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  Reply # 1962131 22-Feb-2018 11:00
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Apologies, I took things a bit too liberally as there were already lots of posts to do with the environment and policy in this thread.

I have started a new thread in the Politics forum.

https://www.geekzone.co.nz/forums.asp?forumid=184&topicid=230396 






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  Reply # 1962600 23-Feb-2018 00:40
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Another batch of 2017 Leafs is in transit to New Zealand - being imported by second hand dealers. At the price close to 60-65K would do you folks think of that model? I saw it in Auckland when one dealer was doing their promo road trip. It is still small car with better shape vs previous models, but the price... 2011-2016 Leafs are popular for many reasons and competitive, relatively low price (considering many factors) is one of the reasons for it popularity. But 60K? All of a sudden there are many other choices including much more luxurious (second hand) cars (including Lexus and Camry Hybrids) for that (or less) money... and new Ioniq from the dealer with NZ warranty...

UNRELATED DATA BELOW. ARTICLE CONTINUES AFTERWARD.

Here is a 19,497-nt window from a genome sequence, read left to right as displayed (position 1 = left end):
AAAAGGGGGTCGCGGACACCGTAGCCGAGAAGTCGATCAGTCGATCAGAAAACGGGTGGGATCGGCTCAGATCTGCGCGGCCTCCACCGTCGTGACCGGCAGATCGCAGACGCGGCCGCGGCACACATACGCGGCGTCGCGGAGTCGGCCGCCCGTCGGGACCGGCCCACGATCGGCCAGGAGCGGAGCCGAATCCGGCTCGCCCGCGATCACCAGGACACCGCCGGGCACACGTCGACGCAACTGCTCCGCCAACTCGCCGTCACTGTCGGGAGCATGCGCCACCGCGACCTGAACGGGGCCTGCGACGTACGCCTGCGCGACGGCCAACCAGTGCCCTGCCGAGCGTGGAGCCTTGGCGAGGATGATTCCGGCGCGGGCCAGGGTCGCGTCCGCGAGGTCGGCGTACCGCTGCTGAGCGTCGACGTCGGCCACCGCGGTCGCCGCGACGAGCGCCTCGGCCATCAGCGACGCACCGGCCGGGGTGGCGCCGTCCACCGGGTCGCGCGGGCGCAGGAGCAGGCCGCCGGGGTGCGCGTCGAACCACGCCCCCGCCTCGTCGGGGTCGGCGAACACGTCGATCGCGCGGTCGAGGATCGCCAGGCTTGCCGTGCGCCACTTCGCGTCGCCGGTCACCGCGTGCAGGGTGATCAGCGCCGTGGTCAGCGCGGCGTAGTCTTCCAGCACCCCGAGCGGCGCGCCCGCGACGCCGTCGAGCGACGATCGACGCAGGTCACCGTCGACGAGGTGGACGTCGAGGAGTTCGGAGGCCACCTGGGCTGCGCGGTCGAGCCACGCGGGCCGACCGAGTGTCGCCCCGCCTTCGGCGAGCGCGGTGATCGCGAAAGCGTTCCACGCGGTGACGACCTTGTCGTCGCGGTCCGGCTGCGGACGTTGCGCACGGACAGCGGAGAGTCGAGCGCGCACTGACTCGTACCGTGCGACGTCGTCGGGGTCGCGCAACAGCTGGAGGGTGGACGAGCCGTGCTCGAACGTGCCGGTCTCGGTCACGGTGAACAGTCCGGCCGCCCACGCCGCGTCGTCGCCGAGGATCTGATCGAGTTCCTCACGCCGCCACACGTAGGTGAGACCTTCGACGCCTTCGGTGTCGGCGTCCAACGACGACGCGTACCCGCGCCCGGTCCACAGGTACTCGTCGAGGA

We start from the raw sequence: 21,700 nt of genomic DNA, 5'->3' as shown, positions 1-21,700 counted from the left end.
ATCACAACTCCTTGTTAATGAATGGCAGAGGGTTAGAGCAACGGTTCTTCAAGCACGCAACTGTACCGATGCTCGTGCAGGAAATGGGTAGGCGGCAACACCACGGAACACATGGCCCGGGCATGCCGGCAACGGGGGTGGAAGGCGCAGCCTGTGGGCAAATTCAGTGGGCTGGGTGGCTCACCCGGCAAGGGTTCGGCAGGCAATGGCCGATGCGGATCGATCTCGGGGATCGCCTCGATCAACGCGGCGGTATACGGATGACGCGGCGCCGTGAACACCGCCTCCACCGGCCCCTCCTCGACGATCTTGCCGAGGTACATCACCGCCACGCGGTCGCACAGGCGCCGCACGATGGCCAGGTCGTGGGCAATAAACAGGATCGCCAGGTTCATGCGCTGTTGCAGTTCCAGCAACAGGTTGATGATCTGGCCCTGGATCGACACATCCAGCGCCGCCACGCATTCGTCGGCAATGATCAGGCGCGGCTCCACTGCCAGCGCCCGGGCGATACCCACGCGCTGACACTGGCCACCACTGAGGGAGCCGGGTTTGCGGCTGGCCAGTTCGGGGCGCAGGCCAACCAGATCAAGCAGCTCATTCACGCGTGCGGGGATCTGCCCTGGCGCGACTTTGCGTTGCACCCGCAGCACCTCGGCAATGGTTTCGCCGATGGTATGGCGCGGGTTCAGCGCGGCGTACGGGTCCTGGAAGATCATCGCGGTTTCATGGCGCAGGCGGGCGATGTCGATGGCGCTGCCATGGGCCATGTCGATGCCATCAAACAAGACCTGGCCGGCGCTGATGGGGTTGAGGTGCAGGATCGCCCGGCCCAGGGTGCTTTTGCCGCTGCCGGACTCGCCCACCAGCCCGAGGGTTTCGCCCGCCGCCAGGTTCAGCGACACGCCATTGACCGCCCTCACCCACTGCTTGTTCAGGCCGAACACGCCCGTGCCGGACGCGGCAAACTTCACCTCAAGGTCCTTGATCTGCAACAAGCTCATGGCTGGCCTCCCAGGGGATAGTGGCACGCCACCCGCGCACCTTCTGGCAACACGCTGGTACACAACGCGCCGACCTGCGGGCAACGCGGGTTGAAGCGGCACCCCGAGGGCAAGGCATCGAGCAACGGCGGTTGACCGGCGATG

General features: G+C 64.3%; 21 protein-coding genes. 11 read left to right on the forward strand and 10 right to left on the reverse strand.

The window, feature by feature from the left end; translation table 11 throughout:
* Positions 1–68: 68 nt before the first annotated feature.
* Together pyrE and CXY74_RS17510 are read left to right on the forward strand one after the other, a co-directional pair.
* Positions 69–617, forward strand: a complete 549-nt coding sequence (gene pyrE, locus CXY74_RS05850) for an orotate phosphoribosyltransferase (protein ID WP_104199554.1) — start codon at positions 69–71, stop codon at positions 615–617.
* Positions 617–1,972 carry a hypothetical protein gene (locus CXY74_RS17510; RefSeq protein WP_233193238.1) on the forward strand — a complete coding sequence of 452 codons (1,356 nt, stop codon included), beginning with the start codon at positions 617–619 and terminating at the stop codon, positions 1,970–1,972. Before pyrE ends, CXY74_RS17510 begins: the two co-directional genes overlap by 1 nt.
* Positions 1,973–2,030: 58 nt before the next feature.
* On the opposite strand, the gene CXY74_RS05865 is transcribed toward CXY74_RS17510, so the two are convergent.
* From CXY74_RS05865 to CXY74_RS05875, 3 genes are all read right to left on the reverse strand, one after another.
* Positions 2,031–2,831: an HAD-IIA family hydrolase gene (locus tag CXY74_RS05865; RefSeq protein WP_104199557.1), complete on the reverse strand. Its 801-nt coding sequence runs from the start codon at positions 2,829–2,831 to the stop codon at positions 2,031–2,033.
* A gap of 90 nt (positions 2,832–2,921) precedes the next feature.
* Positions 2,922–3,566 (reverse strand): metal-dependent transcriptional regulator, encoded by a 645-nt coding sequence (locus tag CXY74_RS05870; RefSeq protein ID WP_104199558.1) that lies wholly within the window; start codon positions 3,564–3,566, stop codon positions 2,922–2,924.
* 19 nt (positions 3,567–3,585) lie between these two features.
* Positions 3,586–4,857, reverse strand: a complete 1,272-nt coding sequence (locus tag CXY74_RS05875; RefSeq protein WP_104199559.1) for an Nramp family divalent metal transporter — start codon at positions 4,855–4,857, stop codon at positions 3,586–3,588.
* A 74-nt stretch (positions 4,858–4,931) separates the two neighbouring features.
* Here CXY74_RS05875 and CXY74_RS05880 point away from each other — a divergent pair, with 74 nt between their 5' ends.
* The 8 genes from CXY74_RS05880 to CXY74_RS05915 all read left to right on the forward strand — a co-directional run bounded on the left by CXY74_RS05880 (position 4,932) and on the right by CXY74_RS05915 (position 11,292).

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  Reply # 1962620 23-Feb-2018 07:21
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RUKI:

 

But 60K? All of a sudden there are many other choices including much more luxurious (second hand) cars (including Lexus and Camry Hybrids) for that (or less) money... and new Ioniq from the dealer with NZ warranty...

 

 

New e-Golf at 62K looks really nice too


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  Reply # 1963092 23-Feb-2018 16:56
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RUKI:

 

Another batch of 2017 Leafs is in transit to New Zealand - being imported by second hand dealers. At the price close to 60-65K would do you folks think of that model? I saw it in Auckland when one dealer was doing their promo road trip. It is still small car with better shape vs previous models, but the price... 2011-2016 Leafs are popular for many reasons and competitive, relatively low price (considering many factors) is one of the reasons for it popularity. But 60K? All of a sudden there are many other choices including much more luxurious (second hand) cars (including Lexus and Camry Hybrids) for that (or less) money... and new Ioniq from the dealer with NZ warranty...

 

 

That just feels like too much for a grey import without dealer support (yet). Yeah it's a Nissan Leaf but such a different proposition to even 30kW leafs from the previous generation.